Michael Pollan would put me and every other nutrition advisor out of business in no time if people took his advice to heart. In seven words, he has summed up everything we know about good nutrition: “Eat food. Mostly plants. Not too much.”
But what, exactly, does he mean? “Eat food.” Aren’t Doritos and key lime pie “food”? Not according to Pollan. His definition of food revolves around the concept of “unprocessed.” As he elaborates in this delightful 50 page book, nothing with unpronounceable chemical ingredients, manufactured in a factory, or brought through the window of your car counts as “food.”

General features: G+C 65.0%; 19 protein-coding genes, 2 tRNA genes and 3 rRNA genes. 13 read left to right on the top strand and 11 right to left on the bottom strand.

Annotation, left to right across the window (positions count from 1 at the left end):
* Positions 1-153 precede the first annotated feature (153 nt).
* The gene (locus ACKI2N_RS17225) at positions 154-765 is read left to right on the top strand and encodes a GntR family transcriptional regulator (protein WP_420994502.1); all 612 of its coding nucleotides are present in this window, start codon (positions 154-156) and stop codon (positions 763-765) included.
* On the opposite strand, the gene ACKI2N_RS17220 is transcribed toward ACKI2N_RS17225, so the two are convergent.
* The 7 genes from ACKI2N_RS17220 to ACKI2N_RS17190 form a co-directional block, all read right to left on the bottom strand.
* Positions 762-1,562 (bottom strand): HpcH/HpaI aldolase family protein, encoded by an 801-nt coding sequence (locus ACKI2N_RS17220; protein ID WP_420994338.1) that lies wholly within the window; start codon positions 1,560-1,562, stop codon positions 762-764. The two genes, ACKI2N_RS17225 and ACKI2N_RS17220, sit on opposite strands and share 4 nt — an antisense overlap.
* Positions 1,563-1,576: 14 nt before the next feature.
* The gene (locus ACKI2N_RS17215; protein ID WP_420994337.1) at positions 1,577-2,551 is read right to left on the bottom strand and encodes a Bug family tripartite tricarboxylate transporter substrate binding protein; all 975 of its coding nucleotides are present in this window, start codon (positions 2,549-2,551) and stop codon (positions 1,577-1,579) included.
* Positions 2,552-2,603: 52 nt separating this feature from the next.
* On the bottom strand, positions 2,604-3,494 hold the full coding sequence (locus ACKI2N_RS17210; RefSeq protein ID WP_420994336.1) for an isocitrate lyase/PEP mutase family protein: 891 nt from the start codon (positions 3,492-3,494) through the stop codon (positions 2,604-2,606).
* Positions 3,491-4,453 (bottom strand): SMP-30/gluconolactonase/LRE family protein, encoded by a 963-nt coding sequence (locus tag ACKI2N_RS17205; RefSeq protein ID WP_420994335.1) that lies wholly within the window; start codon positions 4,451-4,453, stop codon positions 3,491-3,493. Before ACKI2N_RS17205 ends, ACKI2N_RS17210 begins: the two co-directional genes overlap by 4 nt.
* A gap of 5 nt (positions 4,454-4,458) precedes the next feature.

“Mostly plants”? Does he want us to go vegan? No: Pollan is advocating for more use of plant-based protein, and fruits/veggies grown in preferably good, rich soil. Less of the imported, hybrid, monoculture products we know so well – the tasteless blemish-free tomatoes, the perfect potatoes. No doubt Pollan would champion “ugly produce.”
Might I suggest you read this little gem? You will find that Pollan cuts through jargon and clarifies research in witty, readable prose. Each page is a separate rule. You might take each rule as a one-week challenge: After working through them in a year, you would likely have a normal BMI and an improved body composition.